"I know what women want. They want to be beautiful."-Valentino Garavani
Master couturier and Italian designer Valentino Garavani will be honored at an exhibition opening this November at Somerset House in London. The display will feature over 130 of Valentino's most exquisite creations including designs worn by fashion icons such as Jacqueline Kennedy Onassis, Grace Kelly, and Julia Roberts. The exhibit will celebrate 50 monumental years of Valentino's design career that began in the late 1950s, and give visitors a glimpse into Valentino's life.
"Each of these designs has a beautiful story," Valentino said of the dresses to be displayed. "The atelier crafted each so diligently by hand, taking hours, sometimes days to complete. The details are incredibly intricate. Though outside the runway shows and events, the dresses have rarely been seen. To be able to showcase these designs at Somerset House, where they can be seen in great detail by the public, is very unique."
Valentino is best known for using his signature color red, but that was not always so. In 1968, he debuted one his most memorable collections - the "White Collection." According to the Milwaukee Journal on January 15, 1968, "Jacqueline Kennedy's favorite Roman designer concentrated on white in the preview of his collection for international store buyers and press. What was not white could be beige, black or navy -- adding up to the dictum 'no color.'" The much-talked-about "White Collection" was also the beginning of Valentino's trademark "V" that he began strategically incorporating into his garments. Accompanying white shoes and stockings, the Milwaukee Journal also reported that the show began with a "series of short white coats worn with matching hats shaped like inflated berets." It was this very collection that included the dress Jacqueline chose to wear for her wedding to Aristotle Onassis, which will be on display at Somerset House in a few months.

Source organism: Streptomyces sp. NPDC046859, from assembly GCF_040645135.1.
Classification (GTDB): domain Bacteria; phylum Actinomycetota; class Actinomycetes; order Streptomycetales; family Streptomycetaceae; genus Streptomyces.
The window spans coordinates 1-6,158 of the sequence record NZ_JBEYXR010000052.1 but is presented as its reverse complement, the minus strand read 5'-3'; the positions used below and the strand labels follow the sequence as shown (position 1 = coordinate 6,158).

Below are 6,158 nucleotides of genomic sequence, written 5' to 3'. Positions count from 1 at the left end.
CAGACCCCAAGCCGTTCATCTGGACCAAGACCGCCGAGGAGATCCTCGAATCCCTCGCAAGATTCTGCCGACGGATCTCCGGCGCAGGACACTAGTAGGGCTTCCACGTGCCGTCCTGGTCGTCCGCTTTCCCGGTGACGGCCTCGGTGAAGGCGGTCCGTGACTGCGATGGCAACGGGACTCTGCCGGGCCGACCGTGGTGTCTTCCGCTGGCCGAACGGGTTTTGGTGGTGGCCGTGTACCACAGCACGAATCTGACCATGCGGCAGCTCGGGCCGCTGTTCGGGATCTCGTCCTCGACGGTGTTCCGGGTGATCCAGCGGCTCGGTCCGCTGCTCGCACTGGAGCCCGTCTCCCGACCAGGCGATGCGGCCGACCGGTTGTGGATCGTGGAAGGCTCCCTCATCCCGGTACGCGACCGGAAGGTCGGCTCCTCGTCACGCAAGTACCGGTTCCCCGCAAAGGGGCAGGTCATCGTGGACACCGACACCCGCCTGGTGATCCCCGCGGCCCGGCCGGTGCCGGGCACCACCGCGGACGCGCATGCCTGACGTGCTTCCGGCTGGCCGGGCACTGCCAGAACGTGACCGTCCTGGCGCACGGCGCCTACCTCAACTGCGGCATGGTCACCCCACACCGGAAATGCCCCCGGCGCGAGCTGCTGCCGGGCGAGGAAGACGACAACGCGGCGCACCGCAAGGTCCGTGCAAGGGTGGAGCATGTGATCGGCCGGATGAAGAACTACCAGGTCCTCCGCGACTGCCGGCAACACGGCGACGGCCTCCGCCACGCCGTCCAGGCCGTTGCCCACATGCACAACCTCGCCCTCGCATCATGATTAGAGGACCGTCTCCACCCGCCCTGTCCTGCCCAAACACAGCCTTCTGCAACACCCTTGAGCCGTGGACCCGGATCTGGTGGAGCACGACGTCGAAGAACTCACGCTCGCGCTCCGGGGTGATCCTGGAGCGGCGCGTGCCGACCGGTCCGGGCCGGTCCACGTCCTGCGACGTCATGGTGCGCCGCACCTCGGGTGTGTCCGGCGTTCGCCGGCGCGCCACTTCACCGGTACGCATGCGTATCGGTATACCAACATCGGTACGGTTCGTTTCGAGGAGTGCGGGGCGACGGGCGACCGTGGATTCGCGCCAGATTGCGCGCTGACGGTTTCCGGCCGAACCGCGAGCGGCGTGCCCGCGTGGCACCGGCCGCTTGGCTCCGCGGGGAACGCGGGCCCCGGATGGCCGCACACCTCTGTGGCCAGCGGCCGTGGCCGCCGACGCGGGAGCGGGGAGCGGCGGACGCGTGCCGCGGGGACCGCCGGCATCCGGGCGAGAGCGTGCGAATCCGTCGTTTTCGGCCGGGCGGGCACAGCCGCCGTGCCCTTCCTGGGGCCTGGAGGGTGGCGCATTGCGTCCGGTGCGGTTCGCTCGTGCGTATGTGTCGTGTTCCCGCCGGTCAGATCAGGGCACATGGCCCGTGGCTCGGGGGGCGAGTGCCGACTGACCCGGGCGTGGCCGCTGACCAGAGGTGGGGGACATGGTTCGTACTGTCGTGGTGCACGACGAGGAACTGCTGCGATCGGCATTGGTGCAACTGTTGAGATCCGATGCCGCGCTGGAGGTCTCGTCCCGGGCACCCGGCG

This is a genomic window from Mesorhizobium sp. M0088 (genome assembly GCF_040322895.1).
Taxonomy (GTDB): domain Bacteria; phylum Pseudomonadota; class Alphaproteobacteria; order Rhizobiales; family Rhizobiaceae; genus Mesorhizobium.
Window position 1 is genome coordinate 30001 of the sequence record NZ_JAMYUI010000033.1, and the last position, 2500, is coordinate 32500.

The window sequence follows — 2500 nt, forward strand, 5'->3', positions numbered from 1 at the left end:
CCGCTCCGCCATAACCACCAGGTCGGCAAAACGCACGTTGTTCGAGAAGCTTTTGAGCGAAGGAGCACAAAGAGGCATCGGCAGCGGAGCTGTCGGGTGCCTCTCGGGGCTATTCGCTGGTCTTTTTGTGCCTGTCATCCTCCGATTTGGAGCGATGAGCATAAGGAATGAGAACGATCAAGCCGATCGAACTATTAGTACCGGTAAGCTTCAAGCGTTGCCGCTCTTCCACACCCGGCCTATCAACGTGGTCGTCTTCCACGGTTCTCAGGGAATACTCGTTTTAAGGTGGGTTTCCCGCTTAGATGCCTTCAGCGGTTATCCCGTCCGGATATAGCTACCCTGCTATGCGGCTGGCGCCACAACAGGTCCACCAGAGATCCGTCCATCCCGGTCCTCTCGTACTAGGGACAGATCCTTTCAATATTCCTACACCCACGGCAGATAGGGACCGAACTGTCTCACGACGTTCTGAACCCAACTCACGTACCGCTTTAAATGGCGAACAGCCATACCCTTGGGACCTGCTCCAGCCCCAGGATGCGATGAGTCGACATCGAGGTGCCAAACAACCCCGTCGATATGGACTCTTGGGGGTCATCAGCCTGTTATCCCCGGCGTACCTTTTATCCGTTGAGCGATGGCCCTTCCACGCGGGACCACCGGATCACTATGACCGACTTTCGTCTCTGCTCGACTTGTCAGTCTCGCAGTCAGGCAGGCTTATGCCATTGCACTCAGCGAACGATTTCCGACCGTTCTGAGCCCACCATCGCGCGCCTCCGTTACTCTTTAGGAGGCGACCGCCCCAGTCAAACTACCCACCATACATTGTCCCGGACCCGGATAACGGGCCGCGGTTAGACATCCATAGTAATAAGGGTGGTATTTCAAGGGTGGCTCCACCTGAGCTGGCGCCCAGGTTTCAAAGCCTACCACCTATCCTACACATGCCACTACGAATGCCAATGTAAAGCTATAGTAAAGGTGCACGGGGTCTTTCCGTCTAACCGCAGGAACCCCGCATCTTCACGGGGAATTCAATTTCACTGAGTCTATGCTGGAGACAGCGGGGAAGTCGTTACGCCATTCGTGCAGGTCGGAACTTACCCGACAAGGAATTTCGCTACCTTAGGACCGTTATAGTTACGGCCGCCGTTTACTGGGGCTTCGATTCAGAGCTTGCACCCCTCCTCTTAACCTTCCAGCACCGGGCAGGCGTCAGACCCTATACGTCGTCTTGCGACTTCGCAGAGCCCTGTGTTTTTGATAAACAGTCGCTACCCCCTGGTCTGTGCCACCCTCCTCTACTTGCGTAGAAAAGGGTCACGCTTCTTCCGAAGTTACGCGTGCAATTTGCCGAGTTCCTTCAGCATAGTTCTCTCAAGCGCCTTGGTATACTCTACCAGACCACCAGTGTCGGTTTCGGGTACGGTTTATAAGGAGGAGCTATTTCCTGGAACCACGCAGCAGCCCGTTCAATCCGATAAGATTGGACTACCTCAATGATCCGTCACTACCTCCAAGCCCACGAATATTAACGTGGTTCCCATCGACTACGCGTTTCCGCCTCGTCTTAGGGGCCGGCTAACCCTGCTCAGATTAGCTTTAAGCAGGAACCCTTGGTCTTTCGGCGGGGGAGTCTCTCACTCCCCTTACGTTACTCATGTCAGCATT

I purchased a canvas-like, printed Valentino fabric with a slight stretch from Mood this summer. I transformed it into a pair of shorts and sewed in belt loops. If you squint, you might be able to see "Valentino Jeans" written within the print. Valentino may have passed the torch of his fashion empire onto someone else, but his majestic designs will not be forgotten.
MADE IN KANSAS